You're probably familiar with some of the federal energy efficiency programs by now. The most prominent, the Clean Power Plan, was announced last year with ambitious targets to limit carbon and other pollutants generated by the nation's electrical work. What you might not be aware of is the amount of impetus placed on the individual states to enact programs that advance the federal goals. Through the Clean Energy Incentive Program, or CEIP, states are responsible for reducing their carbon emissions by 2022 through renewable energy generation or increased efficiency measures. Read on to learn more.
States Picking up the Slack on Conservation
The Clean Power Plan sets a goal to reduce carbon emissions by 32 percent below 2005 levels by 2030. Although it is a federal rule enacted by the Environmental Protection Agency under the Clean Air Act, the national government doesn't actually have control over the nation's electrical work, so the plan requires the cooperation of the states to come to fruition. In turn, the states will have to work with big polluters within their borders, primarily power plants, to bring emission levels down.
The federal agency is using emission rate credits as the carrot to incentivize the conservation measures, rewarding states for their reduction in fossil fuel consumption, which the states then pass on to the individual power generators and other industry players. Other options include household and industry efficiency programs to encourage people to purchase modern appliances and otherwise reduce the consumption in their electrical work. In total, the EPA is pushing states to reduce carbon emissions by 300 million short tons.
State Help for Increasing the Efficiency of Your Electrical Work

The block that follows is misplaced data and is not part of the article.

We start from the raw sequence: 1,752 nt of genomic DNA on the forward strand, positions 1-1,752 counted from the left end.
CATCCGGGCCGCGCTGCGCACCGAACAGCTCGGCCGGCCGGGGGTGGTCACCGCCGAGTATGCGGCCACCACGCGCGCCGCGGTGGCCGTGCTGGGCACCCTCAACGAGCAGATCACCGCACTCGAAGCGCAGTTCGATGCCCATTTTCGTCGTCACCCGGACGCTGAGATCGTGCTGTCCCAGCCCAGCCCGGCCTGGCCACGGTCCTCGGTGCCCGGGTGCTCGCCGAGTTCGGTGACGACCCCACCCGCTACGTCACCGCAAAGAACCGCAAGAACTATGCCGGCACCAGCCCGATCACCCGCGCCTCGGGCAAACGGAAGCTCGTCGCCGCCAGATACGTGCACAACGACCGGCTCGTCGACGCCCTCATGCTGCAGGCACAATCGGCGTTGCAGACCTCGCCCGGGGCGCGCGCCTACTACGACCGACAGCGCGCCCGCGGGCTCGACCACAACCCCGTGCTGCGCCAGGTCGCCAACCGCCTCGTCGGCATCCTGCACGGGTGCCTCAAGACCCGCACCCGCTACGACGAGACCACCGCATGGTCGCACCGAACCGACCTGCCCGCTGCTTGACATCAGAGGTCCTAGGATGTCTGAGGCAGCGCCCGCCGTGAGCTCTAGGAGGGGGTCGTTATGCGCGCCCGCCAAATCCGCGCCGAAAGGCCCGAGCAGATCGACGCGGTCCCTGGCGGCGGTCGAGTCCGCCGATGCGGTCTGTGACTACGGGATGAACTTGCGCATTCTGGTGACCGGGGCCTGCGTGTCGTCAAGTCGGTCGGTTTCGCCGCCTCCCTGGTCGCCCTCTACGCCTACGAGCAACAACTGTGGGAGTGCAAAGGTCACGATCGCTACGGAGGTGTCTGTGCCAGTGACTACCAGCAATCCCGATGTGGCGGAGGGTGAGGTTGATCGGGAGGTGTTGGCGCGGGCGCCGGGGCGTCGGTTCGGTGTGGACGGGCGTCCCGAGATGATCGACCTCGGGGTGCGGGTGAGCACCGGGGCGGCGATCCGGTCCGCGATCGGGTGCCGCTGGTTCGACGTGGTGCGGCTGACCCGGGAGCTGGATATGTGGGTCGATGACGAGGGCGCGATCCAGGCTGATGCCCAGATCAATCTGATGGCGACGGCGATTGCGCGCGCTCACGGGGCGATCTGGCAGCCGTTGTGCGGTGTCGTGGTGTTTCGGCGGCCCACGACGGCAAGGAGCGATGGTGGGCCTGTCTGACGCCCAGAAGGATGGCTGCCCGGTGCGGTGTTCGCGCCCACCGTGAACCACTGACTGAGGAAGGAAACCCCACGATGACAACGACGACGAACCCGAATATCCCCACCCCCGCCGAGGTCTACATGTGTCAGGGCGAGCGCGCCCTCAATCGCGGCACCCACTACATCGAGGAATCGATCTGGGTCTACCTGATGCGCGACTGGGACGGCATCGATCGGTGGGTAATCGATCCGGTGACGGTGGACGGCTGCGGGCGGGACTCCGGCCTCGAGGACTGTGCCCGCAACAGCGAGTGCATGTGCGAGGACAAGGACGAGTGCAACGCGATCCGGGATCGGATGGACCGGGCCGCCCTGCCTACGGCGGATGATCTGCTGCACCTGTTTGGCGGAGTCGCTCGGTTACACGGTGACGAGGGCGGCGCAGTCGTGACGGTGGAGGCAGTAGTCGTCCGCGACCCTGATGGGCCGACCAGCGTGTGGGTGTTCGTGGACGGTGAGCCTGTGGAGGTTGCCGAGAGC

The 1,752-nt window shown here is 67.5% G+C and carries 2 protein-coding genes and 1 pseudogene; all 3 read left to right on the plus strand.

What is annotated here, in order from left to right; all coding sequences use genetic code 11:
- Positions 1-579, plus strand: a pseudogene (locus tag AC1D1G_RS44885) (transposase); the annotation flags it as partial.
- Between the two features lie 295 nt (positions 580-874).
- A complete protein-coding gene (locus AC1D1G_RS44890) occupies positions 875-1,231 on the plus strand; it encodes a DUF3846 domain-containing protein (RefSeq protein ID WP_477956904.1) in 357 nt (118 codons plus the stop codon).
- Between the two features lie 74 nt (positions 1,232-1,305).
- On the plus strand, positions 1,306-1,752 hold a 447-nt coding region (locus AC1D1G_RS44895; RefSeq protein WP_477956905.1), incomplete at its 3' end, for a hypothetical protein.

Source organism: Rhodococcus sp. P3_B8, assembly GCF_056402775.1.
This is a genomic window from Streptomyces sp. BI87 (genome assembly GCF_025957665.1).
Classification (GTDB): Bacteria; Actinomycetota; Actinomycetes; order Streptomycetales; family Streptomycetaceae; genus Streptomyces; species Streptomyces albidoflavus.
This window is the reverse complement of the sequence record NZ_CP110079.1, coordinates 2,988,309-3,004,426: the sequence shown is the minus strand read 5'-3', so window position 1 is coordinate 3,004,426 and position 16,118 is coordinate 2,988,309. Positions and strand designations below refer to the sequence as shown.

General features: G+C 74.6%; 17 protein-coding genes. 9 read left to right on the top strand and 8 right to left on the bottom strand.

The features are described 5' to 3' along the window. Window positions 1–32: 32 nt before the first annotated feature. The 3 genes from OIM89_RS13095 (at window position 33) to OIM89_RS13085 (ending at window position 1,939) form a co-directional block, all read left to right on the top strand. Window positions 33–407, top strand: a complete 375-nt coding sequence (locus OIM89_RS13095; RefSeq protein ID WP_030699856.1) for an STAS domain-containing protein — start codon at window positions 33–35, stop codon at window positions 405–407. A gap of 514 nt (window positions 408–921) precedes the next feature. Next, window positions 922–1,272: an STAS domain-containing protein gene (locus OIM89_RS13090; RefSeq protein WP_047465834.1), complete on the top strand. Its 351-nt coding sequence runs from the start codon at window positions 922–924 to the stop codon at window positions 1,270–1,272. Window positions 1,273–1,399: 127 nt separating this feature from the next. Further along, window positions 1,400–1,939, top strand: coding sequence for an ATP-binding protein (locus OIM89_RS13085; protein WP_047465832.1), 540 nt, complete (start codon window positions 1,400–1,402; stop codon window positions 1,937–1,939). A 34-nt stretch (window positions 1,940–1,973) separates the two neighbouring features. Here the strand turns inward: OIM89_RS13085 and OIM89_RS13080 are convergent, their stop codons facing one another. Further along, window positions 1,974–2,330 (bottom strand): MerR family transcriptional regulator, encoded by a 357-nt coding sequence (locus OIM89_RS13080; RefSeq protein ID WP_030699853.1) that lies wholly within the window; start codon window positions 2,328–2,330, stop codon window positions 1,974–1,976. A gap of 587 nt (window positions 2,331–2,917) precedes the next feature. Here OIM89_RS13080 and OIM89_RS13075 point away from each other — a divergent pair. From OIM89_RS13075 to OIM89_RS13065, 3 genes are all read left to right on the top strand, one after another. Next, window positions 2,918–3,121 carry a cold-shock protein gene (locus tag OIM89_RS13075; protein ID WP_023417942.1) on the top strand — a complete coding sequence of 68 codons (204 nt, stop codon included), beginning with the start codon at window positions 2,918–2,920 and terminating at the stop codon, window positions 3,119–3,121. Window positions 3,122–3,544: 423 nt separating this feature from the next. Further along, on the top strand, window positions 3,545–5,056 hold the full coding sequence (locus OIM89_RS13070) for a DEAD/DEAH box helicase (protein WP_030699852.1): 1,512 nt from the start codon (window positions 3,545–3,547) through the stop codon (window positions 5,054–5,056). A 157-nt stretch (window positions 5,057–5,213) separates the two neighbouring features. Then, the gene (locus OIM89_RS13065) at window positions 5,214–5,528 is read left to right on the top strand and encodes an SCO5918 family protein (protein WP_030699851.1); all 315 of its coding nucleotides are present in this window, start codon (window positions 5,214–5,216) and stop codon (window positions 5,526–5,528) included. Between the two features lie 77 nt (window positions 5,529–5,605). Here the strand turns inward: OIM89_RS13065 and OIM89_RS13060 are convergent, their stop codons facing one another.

One interesting aspect of the EPA program is that it contains extra incentives for states that focus on initiating programs in low-income communities. The exact parameters haven't been worked out yet, and various programs will still work differently in different states, but essentially the federal agency will provide twice the credits for projects that affect low-income households. That means states will have an easier time reaching their goals, and the most vulnerable residents of an area have a better chance of participating and realizing savings from the Clean Power Plan.
Regardless of what your income level is, you should keep an eye on any efficiency programs coming from your state in the coming months and years. While much of the work is aimed at power plants, other assistance may be available to homeowners to purchase new appliances, invest in residential renewable energy like solar panels or otherwise decrease both energy consumption and utility bills in the household.
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If you need help figuring out how to reduce your household spending on electricity, or have any other issues with your home electrical system, contact a professional electrician today.